Sunday 6 April 2014

(Limited) Ranking of Seed Companies - Best to Worst

I've been ordering regularly from William Dam Seeds in Ontario for about 5 years but I decided to branch out a bit and order seeds from some other companies this year.  And there are some obvious factors to consider when ordering that I did not always think about this year - I was too excited about the selection!  So this is a good reminder for me next year and to anyone else who cares about the same criteria for ordering seeds.

I based my list on the following criteria, some of which are more important than others. 

I would be interested in what criteria other people use when ordering seeds and what are your favourite seed companies!?  I'm still new at this and there must be many out there that I have not even heard of!


- Selection of seeds: sufficient choices, different and new varieties?

- Do they sell organic versus treated seeds?  Some people care about this, some don't.  I do.  Unfortunately I wasn't paying attention when ordering from Stokes.

- Are they GMO free? I'm all for tomatoes that bruise less easily but not to the point that I want cells from fish to be genetically engineered into them.  Not cool.

- Do they have a link to Monsanto? Monsanto is crazy for genetically altering food products. Creepy, creepy, crazy. Lots of interesting articles available if you haven't heard about this yet.

- Price of Seeds: This is an obvious criteria.

- Cost of shipping: So is this.

- Comparable growing conditions?  Sometimes it's good to know that the seeds were grown and developed in the same growing region as mine so I can be equally successful. 

- Growing guidelines/packaging: I want the package to tell me best practices for growing.

- Any freebies: Freebies are nice.

I only ordered from 4 seed companies this year, so my ranking is very limited. Here it is ...

#1 and #2: I can't decide which is better, so they tie for my favourite:

West Coast Seeds and William Dam Seeds

All the seed companies I have ordered from have a huge catalogue and large selection of vegetable, herb and flower seeds.  Both of these companies also have some fun "mixed" packets which helps when you want a few varieties without having to buy multiple packets.

Shipping prices are about the same, but West Coast is a bit pricier for the seeds; likely because they are apparently 100% organic and GMO-free.  William Dam is also fully GMO-free (the most important) but not all of their seeds are organic.  However, neither company treats their seeds.  And both have signed the "safe seed pledge".

They are both located in Canada, but William Dam has an edge for me because they are in Ontario so share similar growing conditions versus the West Coast. And both packets provide detailed and easy to read growing instructions.

And finally, West Coast provided a bonus pack of wildflower seeds while William Dam sent a little booklet on "Germination Tips for Beginners".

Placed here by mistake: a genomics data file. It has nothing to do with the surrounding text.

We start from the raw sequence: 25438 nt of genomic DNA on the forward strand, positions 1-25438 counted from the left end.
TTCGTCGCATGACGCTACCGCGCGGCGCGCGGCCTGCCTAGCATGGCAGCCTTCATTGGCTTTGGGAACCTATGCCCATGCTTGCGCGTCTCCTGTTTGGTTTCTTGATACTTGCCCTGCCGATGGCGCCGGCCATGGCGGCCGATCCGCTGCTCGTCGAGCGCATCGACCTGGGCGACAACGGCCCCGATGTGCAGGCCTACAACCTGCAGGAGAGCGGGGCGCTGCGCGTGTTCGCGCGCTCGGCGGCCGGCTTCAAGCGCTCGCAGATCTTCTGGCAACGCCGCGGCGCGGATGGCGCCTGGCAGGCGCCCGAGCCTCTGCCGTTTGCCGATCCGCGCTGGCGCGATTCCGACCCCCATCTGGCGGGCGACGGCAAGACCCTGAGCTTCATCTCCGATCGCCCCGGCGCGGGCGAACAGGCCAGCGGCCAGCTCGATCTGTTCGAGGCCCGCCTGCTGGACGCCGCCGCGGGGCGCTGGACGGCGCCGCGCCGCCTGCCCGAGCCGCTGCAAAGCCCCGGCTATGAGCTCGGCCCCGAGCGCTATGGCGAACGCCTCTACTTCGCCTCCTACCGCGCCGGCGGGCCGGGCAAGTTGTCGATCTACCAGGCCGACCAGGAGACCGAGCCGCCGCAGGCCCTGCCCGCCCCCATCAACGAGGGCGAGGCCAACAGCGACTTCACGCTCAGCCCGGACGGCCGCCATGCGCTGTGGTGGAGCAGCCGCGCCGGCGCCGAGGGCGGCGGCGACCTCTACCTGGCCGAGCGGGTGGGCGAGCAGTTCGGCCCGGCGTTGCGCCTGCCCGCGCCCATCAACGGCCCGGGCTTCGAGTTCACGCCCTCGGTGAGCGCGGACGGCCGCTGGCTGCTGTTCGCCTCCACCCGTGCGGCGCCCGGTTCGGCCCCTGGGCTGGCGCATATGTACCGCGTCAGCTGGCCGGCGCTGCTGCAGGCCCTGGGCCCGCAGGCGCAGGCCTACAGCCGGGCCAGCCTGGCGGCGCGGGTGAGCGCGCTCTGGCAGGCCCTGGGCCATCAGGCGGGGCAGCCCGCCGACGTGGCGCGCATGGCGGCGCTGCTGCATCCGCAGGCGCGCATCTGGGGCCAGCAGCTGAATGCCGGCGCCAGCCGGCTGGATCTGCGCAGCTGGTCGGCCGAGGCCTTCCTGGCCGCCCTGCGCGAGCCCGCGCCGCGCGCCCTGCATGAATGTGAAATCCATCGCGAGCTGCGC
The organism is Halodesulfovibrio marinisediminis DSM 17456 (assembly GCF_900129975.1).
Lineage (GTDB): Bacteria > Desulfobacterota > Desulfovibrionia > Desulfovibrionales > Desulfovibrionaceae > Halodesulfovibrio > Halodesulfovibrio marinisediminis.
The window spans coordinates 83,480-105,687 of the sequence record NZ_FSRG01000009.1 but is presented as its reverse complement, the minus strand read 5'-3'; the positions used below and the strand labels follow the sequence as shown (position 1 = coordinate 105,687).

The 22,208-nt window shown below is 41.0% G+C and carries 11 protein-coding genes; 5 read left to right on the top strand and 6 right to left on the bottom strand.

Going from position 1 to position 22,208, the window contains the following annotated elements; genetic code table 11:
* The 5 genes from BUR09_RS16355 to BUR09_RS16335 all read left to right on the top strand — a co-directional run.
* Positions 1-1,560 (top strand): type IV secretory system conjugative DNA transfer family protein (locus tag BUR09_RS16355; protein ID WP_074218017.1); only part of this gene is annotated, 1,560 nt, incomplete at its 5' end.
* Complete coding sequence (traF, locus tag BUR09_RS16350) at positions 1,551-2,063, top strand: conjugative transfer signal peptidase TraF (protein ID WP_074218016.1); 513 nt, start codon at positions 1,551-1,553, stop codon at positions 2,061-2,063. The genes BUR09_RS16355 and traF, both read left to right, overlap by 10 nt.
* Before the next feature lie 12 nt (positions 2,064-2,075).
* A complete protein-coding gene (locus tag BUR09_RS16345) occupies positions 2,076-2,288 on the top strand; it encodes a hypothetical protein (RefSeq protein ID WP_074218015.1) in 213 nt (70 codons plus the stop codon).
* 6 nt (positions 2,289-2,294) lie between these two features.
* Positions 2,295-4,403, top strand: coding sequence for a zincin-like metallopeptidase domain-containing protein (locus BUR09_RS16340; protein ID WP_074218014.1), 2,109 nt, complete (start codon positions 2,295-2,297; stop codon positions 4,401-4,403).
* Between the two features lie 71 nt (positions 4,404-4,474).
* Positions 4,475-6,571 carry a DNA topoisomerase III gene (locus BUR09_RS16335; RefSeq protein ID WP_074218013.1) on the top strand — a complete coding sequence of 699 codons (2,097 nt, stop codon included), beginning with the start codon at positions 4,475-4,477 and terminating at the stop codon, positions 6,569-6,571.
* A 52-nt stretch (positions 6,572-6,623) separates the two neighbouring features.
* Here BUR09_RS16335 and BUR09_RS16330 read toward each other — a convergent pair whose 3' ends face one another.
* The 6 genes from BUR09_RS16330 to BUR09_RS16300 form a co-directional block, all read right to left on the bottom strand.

#3: Park Seeds

This company is in the U.S.; based in South Carolina.  Lots of selection as with the others.  Their regular prices are definitely on the high side, but wow, they have AMAZING sales - my purchase from them was during a 20 for $20 sale.  In the case of the sales, you have a limited selection to choose from but plenty of options in my opinion.  There were plenty enough that I was interested in, so what a great deal! 

 And shipping was similar to West Coast and William Dam - about $7-8 for a regular sized order.

They have some organic, but identify as being fully GMO-free.  And they do acknowledge that some of their hybrid seeds are purchased from Seminis (a division of Monsanto).  So if you trust that they are being honest, you just need to be careful about your choices.

What I didn't like about them is their packaging: all of the seeds I ordered come in this dark brown packaging so I can barely read the print.  They do show guidelines on the back for seeding, transplanting, etc. but it is very difficult to read.  A nice bonus was included: a Gardeners Handbook with tips from initial germination right through to planning your garden plot.

#4: Stokes

Nope, not going to order from them again.  Although they are located in Canada, they don't actually develop all of their seeds locally.  The sunflowers are from the U.S. and the Hollyhock packet says the seeds are from China. 

And some of their seeds are treated ... I know the chemical treatments are intended to help reduce pests or diseases, but I am trying to grow organically and that doesn't work for me.

I do not recall seeing on their website any reference to Seminis or Monsanto, but I have seen other websites that suggest they purchase seed from them.  I can't be sure.

But either way, the chemical treatments and purchasing seeds from other countries has me a bit turned off.  So they come in last place for sure and I won't be ordering from them again.

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